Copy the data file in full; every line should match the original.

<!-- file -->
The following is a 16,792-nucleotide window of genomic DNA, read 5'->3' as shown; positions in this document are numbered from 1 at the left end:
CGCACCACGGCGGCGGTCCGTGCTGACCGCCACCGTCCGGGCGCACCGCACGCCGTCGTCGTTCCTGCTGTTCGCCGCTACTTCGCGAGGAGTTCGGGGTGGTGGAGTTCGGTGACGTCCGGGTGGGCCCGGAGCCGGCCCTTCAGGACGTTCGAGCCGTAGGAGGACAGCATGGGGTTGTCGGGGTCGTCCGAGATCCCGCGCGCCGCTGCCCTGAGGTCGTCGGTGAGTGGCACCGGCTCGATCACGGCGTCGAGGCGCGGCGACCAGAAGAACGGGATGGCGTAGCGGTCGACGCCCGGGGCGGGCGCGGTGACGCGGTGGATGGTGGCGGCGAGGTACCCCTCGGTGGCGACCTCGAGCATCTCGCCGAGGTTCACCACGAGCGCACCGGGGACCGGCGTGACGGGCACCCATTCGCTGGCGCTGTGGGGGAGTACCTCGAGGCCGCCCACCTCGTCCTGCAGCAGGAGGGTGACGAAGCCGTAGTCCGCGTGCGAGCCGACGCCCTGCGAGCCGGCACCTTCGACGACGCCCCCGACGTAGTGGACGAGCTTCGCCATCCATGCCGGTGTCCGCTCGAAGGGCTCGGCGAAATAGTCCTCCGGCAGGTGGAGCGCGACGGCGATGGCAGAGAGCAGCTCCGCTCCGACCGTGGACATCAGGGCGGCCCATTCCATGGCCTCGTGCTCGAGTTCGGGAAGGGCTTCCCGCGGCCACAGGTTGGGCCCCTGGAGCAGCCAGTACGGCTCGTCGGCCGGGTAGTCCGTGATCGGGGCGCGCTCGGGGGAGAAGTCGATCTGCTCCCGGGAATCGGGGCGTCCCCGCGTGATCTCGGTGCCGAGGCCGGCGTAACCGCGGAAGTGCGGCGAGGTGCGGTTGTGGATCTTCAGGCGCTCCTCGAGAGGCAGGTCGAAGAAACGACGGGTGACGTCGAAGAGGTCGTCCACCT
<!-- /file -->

The following is a 16,792-nucleotide window of genomic DNA, read 5'->3' as shown; positions in this document are numbered from 1 at the left end:
CGCACCACGGCGGCGGTCCGTGCTGACCGCCACCGTCCGGGCGCACCGCACGCCGTCGTCGTTCCTGCTGTTCGCCGCTACTTCGCGAGGAGTTCGGGGTGGTGGAGTTCGGTGACGTCCGGGTGGGCCCGGAGCCGGCCCTTCAGGACGTTCGAGCCGTAGGAGGACAGCATGGGGTTGTCGGGGTCGTCCGAGATCCCGCGCGCCGCTGCCCTGAGGTCGTCGGTGAGTGGCACCGGCTCGATCACGGCGTCGAGGCGCGGCGACCAGAAGAACGGGATGGCGTAGCGGTCGACGCCCGGGGCGGGCGCGGTGACGCGGTGGATGGTGGCGGCGAGGTACCCCTCGGTGGCGACCTCGAGCATCTCGCCGAGGTTCACCACGAGCGCACCGGGGACCGGCGTGACGGGCACCCATTCGCTGGCGCTGTGGGGGAGTACCTCGAGGCCGCCCACCTCGTCCTGCAGCAGGAGGGTGACGAAGCCGTAGTCCGCGTGCGAGCCGACGCCCTGCGAGCCGGCACCTTCGACGACGCCCCCGACGTAGTGGACGAGCTTCGCCATCCATGCCGGTGTCCGCTCGAAGGGCTCGGCGAAATAGTCCTCCGGCAGGTGGAGCGCGACGGCGATGGCAGAGAGCAGCTCCGCTCCGACCGTGGACATCAGGGCGGCCCATTCCATGGCCTCGTGCTCGAGTTCGGGAAGGGCTTCCCGCGGCCACAGGTTGGGCCCCTGGAGCAGCCAGTACGGCTCGTCGGCCGGGTAGTCCGTGATCGGGGCGCGCTCGGGGGAGAAGTCGATCTGCTCCCGGGAATCGGGGCGTCCCCGCGTGATCTCGGTGCCGAGGCCGGCGTAACCGCGGAAGTGCGGCGAGGTGCGGTTGTGGATCTTCAGGCGCTCCTCGAGAGGCAGGTCGAAGAAACGACGGGTGACGTCGAAGAGGTCGTCCACCT